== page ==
On The Media

Airs Sundays at 5 pm
  • Hosted by Brooke Gladstone & Bob Garfield

While maintaining the civility and fairness that are the hallmarks of public radio, On The Media tackles sticky issues with a frankness and transparency. On The Media decodes what we hear, read and see in the media every day and exposes the relationship of the media with our culture and society.

Distributed by: NYPR

Podcasts

  • Thursday, December 1, 2016 11:00pm

    We devote this hour to a question put to us pretty much daily since election day: How to cover President Trump? 

    First, we ask the AP, Univision, NPR, USA Today, and other news outlets about how they are defining a relationship with a president-elect who flaunts traditional rules, spreads misinformation, and criticizes the press.

    Then we turn to language. Listeners help us highlight moments in media coverage that obscure the truth, and journalist Masha Gessen warns of the "impulse to normalize."

    Plus, linguist John McWhorter describes the phenomenon of partisan words, and cognitive scientist George Lakoff argues that the principles of journalism need to be redefined... because of how our brains work.

     

     

     

  • Tuesday, November 29, 2016 1:51pm

    In 1957, Fidel Castro was believed to be dead -- until New York Times writer Herbert L. Matthews conducted an interview with Castro in the Cuban jungle. Matthews' portrayal of a romantic figure and a promising leader was trusted, until Castro revealed himself and his planned revolution as communist. Brooke speaks with Anthony DePalma, author of The Man Who Invented Fidel: Castro, Cuba, and Herbert L. Matthews of The New York Times, about the infamous coverage of Cuba's infamous leader. Also, the OTM guide on how (not) to cover Cuba.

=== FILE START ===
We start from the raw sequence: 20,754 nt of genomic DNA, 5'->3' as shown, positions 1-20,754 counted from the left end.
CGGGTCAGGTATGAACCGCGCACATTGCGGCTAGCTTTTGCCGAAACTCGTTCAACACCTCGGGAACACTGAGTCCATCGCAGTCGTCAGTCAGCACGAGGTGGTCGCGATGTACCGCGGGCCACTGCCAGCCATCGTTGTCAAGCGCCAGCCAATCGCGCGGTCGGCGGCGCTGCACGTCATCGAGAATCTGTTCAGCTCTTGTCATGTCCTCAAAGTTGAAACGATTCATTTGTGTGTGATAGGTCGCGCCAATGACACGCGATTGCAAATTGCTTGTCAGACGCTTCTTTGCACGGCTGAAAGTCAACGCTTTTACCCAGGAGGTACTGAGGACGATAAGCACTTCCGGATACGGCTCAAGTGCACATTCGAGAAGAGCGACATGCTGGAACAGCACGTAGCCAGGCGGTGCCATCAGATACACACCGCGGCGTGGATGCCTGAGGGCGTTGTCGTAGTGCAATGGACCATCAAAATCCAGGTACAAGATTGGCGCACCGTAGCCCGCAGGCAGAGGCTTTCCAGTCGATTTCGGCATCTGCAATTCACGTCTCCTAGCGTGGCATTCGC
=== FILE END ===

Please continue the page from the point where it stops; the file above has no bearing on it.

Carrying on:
• Thursday, November 24, 2016 11:00pm

    This election season, the media frequently looked to history in an attempt to explain the rise of Donald Trump. We consider how historical parallels don't always serve us well. Plus, revisiting a notorious murder that the press got wrong; the long reach of a WWII slogan; and attempts in Ukraine to whitewash the nation's history. A special hour on memory, both historical and personal, and how what we remember shapes our world.

  • Wednesday, November 23, 2016 2:00am

    A few years ago, Brooke spoke with the writer Paul Ford about the remarkable connection between Bing Crosby, magnetic tape, Nazi technology, and the computer hard drive. We're putting it down the podcast feed again this week, just before the Thanksgiving holiday, to get you in the mood. You can read Ford's post about Crosby on the New Yorker Elements blog

  • Thursday, November 17, 2016 11:00pm

    In the months leading up to the election, some fake news stories generated more engagement on Facebook than real news stories. We consider the landscape of misinformation and how to separate truth from fiction.

    Plus: Steve Bannon, Trump's chief strategist, hasn't just influenced political discourse through the incendiary Breitbart News -- he's also sabotaged his chosen politicians through investigative journalism.

    And we interview a man who the Southern Poverty Law Center calls the “cultivated, cosmopolitan face of white supremacy” to find out what he wants wants from the Trump administration.